In my previous article I shared How to Pick a Good Multivitamin.
Today, I'd like to talk about Probiotics and which ones to take for improved health and immunity.
According to the American Nutrition Association, 70 million people experience at least one digestive issue per day.
The single most important aspect of gut health comes down to the quality and variety of bacteria that make up our microbiome.
More so, the microbiome is one of the most metabolically active systems in the human body.
The bacteria in your microbiome help to:
- Improve digestion and absorption of nutrients
- Protect against unwanted microorganisms
- Regulate immune function
- Maintain healthy blood sugar levels
- Assist in vitamin production
- Produce essential nutrients
All that said, it's important to keep the microbiome in balance with a plentiful supply of probiotics that help to regulate the digestive system.
1. Make sure your probiotics have the right dosage
Probiotics are bacteria that can survive in the human GI tract and temporarily colonize the gut.
But they only survive approximately 1-2 weeks after ingestion, and should be considered transient members of the microbiome.
This is why it's important to make sure that your probiotic has at least 10 Billion organisms per dosage.
Some of the bacteria in your probiotic are bound to die during transit to your intestines, so the more that you ingest, the greater the chance of an effective colonization.
And remember, because they're transient you only get the benefit of probiotics when you take them consistently.
Probiotics consist of several “GOOD BACTERIA” that help to enhance the function of other bacteria in our body as well as protect you from “BAD BACTERIA” or pathogenic organisms.
Because probiotics are transient, regular use of probiotics provides optimal digestive and wellness support for your body.
Furthermore, it's important to know that certain species of probiotics have greater survivability than others.
This leads me to the second point I have to make on How to Pick a Good Probiotic…
2. Make sure your probiotics can make it to your digestive tract
Because probiotics are live organisms, there are many challenges associated with manufacturing and distributing probiotic supplements.
For a probiotic to be effective, it must be shelf-stable through the expiration date and precisely delivered to the intestinal tract, where it can have maximum benefit.
This is why I have chosen to use BioShield® technology in the formulation of my Advanced Probiotic formula.
BioShield® technology is an innovative manufacturing process developed to ensure consistent and reliable results in the delivery of nutraceuticals.
The microorganisms in the Advanced Probiotic are protected, sealed and freeze dried away from moisture, heat, light and oxygen.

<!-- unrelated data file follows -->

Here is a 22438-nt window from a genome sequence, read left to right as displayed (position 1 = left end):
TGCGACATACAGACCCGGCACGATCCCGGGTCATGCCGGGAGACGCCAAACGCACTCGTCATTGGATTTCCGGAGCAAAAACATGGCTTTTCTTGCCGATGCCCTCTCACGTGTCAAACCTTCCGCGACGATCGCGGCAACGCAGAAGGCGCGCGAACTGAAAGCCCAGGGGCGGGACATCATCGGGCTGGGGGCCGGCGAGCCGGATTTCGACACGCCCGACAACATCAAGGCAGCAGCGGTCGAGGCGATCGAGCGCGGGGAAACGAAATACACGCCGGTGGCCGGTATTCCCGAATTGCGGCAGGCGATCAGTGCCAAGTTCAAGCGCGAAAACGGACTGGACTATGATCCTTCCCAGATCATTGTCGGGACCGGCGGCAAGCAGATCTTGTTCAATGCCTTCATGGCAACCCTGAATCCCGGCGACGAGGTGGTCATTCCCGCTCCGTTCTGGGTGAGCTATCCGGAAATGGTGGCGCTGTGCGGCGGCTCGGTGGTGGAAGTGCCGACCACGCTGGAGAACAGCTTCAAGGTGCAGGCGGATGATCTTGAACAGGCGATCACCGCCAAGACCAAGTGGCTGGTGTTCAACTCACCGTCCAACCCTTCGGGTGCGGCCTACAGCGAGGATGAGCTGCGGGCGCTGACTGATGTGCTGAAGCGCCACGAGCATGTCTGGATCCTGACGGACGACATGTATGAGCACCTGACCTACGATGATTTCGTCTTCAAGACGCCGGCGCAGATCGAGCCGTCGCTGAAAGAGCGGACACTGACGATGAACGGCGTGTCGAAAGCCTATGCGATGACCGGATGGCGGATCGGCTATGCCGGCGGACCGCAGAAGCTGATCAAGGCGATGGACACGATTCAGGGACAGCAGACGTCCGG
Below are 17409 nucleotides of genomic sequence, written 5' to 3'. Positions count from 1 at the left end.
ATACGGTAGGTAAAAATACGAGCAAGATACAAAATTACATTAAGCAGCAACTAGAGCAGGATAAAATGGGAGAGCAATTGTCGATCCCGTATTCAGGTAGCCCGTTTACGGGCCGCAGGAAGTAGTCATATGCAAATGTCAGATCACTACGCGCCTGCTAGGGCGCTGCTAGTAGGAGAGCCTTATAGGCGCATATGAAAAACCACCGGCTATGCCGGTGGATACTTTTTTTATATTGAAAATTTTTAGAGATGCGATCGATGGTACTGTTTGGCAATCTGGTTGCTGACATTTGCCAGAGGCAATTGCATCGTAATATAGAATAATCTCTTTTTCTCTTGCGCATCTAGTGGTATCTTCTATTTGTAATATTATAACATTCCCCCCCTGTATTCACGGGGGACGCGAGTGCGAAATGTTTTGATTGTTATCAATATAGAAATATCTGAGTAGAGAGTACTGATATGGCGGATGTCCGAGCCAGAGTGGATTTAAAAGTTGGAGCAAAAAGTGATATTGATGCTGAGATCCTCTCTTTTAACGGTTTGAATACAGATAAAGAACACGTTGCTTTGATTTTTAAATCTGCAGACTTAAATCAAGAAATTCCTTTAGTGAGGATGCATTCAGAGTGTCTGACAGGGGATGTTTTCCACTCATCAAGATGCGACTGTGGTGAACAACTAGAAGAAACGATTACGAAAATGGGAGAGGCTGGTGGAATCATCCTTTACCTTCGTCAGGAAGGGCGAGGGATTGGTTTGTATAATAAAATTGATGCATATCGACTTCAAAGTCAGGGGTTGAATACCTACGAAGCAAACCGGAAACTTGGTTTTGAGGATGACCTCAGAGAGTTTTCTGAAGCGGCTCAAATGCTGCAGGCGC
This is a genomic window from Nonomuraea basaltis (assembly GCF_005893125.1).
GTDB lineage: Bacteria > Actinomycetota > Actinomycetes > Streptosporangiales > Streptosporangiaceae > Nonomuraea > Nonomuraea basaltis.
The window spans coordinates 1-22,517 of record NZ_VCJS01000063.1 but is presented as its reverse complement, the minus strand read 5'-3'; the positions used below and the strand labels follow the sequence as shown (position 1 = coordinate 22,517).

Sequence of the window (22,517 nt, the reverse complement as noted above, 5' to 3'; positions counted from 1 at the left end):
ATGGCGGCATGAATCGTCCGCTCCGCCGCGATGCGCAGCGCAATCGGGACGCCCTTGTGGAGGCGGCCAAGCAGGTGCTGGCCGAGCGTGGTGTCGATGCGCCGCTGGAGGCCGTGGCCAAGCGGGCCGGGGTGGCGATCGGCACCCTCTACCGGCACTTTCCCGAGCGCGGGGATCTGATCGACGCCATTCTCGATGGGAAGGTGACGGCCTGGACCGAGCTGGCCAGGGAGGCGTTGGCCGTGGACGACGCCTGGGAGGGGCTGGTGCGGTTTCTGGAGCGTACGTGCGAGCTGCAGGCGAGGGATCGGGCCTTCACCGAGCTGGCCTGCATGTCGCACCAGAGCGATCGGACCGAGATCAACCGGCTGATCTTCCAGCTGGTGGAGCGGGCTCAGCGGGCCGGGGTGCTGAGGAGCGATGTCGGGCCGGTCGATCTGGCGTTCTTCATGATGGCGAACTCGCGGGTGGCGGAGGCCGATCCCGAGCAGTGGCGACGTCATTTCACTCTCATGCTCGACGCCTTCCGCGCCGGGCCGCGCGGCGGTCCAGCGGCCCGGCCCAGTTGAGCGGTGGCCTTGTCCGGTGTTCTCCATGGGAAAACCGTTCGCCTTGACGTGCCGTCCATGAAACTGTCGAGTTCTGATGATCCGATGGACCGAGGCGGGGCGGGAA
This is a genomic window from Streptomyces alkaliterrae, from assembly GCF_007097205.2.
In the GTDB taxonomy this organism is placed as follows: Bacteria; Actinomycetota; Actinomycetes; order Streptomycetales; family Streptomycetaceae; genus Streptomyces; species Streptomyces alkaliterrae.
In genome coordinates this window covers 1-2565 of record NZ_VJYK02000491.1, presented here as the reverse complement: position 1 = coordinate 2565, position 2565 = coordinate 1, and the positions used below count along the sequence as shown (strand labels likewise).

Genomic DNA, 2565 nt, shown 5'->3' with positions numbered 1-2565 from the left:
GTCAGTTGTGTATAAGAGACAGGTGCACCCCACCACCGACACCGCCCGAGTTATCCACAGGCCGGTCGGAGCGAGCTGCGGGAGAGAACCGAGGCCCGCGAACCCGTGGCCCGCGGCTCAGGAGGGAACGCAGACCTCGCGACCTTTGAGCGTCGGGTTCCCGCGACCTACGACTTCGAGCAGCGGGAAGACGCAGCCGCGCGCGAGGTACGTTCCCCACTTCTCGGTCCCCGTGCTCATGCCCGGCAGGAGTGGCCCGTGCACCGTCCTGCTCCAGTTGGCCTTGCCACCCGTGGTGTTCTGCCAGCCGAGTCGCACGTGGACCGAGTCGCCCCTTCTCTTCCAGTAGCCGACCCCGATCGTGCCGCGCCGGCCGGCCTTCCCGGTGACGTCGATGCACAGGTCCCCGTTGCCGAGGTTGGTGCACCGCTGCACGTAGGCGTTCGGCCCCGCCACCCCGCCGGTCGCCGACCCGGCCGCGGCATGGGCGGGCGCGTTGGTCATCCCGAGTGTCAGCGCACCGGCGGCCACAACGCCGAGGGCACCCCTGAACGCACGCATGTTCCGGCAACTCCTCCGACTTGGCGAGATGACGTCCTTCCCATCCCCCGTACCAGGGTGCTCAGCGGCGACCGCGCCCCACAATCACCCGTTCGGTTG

This allows the bacteria to remain dormant until they are exposed to moisture in the GI tract.
By utilizing advanced encapsulation technology, the probiotic organisms are preserved and released on-target for maximum benefit.
Our lab studies show that the capsules make a big difference in the deliverability of a probiotic.
Shockingly, only 4% of probiotics survive when they don't have the proper delivery vehicle or capsule.
But let's say your probiotics do make it into your digestive system and colonize. The next step is to make sure you have a healthy diversity of species.
3. Make sure your probiotic has multiple strains
There are now thousands of different probiotics on the market.
But when it comes to clinical evidence and human clinical trials, there are only 4 categories (and really only 5 species) that we should consider.
Understanding the benefits of various probiotic strains and how they affect digestive health is essential in order to properly evaluate which probiotic is the best supplement for you.
The image below identifies the 4 categories of probiotics that you should start experimenting with. *Note – Only Category 1 to 3 is available in the US.
As you can see from the chart above. The Four Categories of Probiotics and their species include:
- Lactobacillus & Bifidobacterium
- Saccharomyces Boulardii
- E. Coli
A good probiotic will have a combination of the species of more than 1 category.
The Advanced Probiotic contains Category 1 (Lactobacillus and Bifidobacterium) and Category 2 (Saccharomyces Boulardii).
All you have to do is look at your probiotic's label and see how many species it contains.
As you may know, there are now thousands of probiotics on the market and picking a good probiotic is tough.
But all you really have to do is look at the
Make sure your probiotic has at least 10 Billion organisms per capsule.
Make sure that It's protected in a capsule or packaged in a way that can actually survive the harsh environment of our stomach.
See how many different strains and categories of bacteria your probiotic has.
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